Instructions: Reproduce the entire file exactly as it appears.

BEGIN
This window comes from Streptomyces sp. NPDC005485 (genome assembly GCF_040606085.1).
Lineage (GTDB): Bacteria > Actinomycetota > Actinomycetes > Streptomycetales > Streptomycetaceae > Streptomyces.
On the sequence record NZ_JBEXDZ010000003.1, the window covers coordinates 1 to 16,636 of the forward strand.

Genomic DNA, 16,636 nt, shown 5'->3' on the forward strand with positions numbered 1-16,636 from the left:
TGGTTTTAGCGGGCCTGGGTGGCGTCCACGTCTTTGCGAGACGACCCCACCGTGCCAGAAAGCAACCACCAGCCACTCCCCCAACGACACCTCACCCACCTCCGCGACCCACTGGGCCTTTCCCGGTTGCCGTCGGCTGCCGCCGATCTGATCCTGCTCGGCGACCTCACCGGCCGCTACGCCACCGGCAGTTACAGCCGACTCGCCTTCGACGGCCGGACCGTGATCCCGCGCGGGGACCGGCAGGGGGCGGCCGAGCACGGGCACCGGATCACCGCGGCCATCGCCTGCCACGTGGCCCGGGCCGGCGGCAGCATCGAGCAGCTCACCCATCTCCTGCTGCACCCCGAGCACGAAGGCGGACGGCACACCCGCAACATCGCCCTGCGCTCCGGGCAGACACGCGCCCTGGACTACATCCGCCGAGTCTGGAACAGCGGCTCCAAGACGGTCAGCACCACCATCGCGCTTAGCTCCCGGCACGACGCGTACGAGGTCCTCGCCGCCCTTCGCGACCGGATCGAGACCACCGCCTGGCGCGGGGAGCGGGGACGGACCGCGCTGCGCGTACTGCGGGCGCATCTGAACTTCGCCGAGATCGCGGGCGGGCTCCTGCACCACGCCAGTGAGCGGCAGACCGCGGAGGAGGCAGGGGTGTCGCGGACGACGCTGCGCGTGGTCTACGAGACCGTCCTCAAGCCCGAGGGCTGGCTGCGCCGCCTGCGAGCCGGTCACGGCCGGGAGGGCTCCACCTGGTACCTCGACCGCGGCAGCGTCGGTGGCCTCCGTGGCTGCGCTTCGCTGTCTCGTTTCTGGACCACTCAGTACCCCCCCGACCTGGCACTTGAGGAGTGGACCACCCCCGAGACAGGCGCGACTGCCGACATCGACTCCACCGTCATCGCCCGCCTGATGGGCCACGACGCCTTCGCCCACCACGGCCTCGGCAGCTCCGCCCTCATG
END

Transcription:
This window comes from Streptomyces sp. NPDC005485 (genome assembly GCF_040606085.1).
Lineage (GTDB): Bacteria > Actinomycetota > Actinomycetes > Streptomycetales > Streptomycetaceae > Streptomyces.
On the sequence record NZ_JBEXDZ010000003.1, the window covers coordinates 1 to 16,636 of the forward strand.

Genomic DNA, 16,636 nt, shown 5'->3' on the forward strand with positions numbered 1-16,636 from the left:
TGGTTTTAGCGGGCCTGGGTGGCGTCCACGTCTTTGCGAGACGACCCCACCGTGCCAGAAAGCAACCACCAGCCACTCCCCCAACGACACCTCACCCACCTCCGCGACCCACTGGGCCTTTCCCGGTTGCCGTCGGCTGCCGCCGATCTGATCCTGCTCGGCGACCTCACCGGCCGCTACGCCACCGGCAGTTACAGCCGACTCGCCTTCGACGGCCGGACCGTGATCCCGCGCGGGGACCGGCAGGGGGCGGCCGAGCACGGGCACCGGATCACCGCGGCCATCGCCTGCCACGTGGCCCGGGCCGGCGGCAGCATCGAGCAGCTCACCCATCTCCTGCTGCACCCCGAGCACGAAGGCGGACGGCACACCCGCAACATCGCCCTGCGCTCCGGGCAGACACGCGCCCTGGACTACATCCGCCGAGTCTGGAACAGCGGCTCCAAGACGGTCAGCACCACCATCGCGCTTAGCTCCCGGCACGACGCGTACGAGGTCCTCGCCGCCCTTCGCGACCGGATCGAGACCACCGCCTGGCGCGGGGAGCGGGGACGGACCGCGCTGCGCGTACTGCGGGCGCATCTGAACTTCGCCGAGATCGCGGGCGGGCTCCTGCACCACGCCAGTGAGCGGCAGACCGCGGAGGAGGCAGGGGTGTCGCGGACGACGCTGCGCGTGGTCTACGAGACCGTCCTCAAGCCCGAGGGCTGGCTGCGCCGCCTGCGAGCCGGTCACGGCCGGGAGGGCTCCACCTGGTACCTCGACCGCGGCAGCGTCGGTGGCCTCCGTGGCTGCGCTTCGCTGTCTCGTTTCTGGACCACTCAGTACCCCCCCGACCTGGCACTTGAGGAGTGGACCACCCCCGAGACAGGCGCGACTGCCGACATCGACTCCACCGTCATCGCCCGCCTGATGGGCCACGACGCCTTCGCCCACCACGGCCTCGGCAGCTCCGCCCTCATG